Much more than just an angular resolution number is required to fully define the true performance of a rotary encoder. Other critical factors include accuracy, which characterizes where the encoder output indicates that it is versus where it actually is, and short-term and long-term repeatability, which indicates the consistency of repeated encoder readings. Of course, the simple-sounding word “accuracy” itself has multiple contributing elements with the total optical encoder error being dependent on aggregation of specifications for instrument, quadrature, interpolation and quantization errors.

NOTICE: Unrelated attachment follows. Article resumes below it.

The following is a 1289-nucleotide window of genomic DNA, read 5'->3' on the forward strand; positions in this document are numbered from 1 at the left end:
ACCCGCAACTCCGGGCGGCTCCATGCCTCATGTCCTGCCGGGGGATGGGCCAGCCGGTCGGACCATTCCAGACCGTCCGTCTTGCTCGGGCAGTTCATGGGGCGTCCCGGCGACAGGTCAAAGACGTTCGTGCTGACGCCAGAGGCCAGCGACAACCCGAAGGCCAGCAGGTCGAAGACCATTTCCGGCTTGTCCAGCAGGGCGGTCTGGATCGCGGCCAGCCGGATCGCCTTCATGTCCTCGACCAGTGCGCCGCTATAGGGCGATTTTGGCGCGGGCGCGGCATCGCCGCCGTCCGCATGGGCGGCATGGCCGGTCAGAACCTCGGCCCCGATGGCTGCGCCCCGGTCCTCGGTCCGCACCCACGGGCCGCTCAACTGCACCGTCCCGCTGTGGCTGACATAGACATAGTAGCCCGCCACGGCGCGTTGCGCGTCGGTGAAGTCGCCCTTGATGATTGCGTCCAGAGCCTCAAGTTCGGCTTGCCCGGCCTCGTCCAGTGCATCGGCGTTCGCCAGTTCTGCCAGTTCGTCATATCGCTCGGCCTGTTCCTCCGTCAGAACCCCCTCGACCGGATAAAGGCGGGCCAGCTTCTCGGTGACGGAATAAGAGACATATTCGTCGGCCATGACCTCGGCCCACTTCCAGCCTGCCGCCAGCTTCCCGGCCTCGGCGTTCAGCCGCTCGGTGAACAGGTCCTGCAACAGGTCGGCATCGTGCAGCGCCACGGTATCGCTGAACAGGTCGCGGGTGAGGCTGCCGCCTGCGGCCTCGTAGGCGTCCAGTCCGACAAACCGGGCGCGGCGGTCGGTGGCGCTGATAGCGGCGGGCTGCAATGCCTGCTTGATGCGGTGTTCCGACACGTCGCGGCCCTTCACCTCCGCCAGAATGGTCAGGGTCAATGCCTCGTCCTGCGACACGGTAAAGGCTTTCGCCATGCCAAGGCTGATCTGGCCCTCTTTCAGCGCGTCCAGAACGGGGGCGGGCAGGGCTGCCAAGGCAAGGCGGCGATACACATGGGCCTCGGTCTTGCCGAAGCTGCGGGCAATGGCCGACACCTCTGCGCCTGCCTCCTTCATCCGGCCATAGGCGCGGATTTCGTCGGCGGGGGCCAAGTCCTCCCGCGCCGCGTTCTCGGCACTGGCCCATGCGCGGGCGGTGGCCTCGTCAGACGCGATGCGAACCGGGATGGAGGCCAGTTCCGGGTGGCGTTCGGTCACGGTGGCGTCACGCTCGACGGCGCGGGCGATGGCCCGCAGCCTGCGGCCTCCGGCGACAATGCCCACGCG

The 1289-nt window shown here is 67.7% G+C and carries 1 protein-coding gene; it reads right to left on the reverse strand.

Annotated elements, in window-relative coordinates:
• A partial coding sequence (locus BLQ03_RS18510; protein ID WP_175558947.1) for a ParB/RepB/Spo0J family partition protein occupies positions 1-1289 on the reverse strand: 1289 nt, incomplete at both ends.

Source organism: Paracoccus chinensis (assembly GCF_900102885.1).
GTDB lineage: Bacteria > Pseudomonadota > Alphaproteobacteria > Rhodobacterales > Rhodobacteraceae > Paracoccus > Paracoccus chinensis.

Resolution and accuracy are not directly related, and the relative importance of these parameters both individually and with respect to each is a function of the application objectives and priorities. For example, a radar-tracking station may need high accuracy, while tight repeatability may be more critical for a robotic arm. Gurley works closely with system engineers to better understand the design objectives and how they are reflected in the actual specifications needed when selecting a best-fit rotary encoder, while avoiding unnecessary over-specifying.